Chris Huhne outlined the Government’s Carbon Plan to reach a cut in emissions by at least 80 percent on 1990 levels by 2050. In order to meet projected demand, Britain’s level of electricity generation is expected to increase by 30-60 percent, as the Energy Secretary aims to electrify transport and increase energy efficiency in all homes by 2050 in the pursuit of a low carbon economy.
The Carbon Plan states that 40-70GW of the capacity required by 2030 is expected to come from “low carbon technologies, such as nuclear, renewables and fossil fuel stations with CCS.” By 2050, 100GW of low carbon generation capacity is expected to be in place; five times the current levels in the UK.
The Carbon Plan states that, in order to meet the 2020 renewables target, 30 percent of electricity generation must be provided by renewables. The document continues to set out the strategy for renewable technologies, indicating that renewable electricity could provide 35-50GW of electricity by 2030.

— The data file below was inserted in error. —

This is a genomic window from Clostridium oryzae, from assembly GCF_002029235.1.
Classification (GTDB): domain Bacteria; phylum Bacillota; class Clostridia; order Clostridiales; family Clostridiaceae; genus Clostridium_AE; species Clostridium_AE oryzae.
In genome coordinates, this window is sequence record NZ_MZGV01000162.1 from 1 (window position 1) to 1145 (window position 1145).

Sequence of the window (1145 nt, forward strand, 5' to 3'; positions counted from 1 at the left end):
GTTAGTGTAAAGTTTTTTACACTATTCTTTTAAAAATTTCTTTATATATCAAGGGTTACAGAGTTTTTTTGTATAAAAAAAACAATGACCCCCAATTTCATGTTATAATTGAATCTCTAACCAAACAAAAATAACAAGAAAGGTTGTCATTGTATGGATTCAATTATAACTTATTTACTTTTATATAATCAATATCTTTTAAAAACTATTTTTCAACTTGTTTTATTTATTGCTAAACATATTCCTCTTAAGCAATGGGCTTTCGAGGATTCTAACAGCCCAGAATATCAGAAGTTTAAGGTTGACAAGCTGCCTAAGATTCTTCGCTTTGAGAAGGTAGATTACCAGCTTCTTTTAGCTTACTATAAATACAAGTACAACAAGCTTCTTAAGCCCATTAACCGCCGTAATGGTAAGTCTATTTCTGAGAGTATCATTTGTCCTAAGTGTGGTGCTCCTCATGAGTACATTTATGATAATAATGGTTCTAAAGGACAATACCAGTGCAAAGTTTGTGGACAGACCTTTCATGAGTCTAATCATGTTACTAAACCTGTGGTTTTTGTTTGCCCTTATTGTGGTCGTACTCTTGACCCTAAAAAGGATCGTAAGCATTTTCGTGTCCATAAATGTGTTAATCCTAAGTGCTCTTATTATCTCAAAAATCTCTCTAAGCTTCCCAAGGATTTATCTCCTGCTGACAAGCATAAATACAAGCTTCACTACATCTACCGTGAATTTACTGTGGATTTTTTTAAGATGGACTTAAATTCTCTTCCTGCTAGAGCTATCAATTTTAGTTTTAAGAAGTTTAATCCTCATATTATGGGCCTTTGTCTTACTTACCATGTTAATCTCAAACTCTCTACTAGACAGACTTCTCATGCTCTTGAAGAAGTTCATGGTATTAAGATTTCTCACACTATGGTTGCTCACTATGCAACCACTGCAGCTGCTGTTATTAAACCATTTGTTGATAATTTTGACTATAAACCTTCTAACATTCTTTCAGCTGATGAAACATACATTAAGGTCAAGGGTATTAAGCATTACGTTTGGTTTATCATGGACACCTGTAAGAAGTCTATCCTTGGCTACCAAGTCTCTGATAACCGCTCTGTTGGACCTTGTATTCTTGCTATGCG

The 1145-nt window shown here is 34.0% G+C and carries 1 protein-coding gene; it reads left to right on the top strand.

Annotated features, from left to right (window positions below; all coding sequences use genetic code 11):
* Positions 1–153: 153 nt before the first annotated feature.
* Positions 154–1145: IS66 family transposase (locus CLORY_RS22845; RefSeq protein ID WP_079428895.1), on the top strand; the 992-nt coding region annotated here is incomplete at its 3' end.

To help meet the renewables target, the Government has announced measures to drive down the cost of offshore wind to £100/MWh by 2020, stating: “To drive cost reductions, the Government has committed up to £50 million over the next few years to support innovation in offshore and marine technologies.”
The commitment to offshore and marine technologies comes in the wake of a review on solar photovoltaic subsidies by the Energy Secretary, who is proposing plans that could see the UK solar industry fall from 500MW down to 10MW in just one year.
The Carbon Plan then goes on to claim that “offshore wind and energy from waste are likely to be priorities for support from the Green Investment Bank.”
As published in the Government’s Renewable Energy Roadmap, solar photovoltaic technology is not considered one of the eight key renewable sources expected to play a significant role in the country’s energy mix through 2020, as the Government “focuses on the eight technologies capable of making the most significant yet cost-effective contribution to achievement of the 2020 target or our longer term ambitions.”
The Carbon Plan concludes by clearly setting out that it has no support for a particular technology, commentating that: “The mix of low carbon technologies that is built on the way to 2050 is for the market to decide: The technologies with the lowest costs will win the biggest market share.”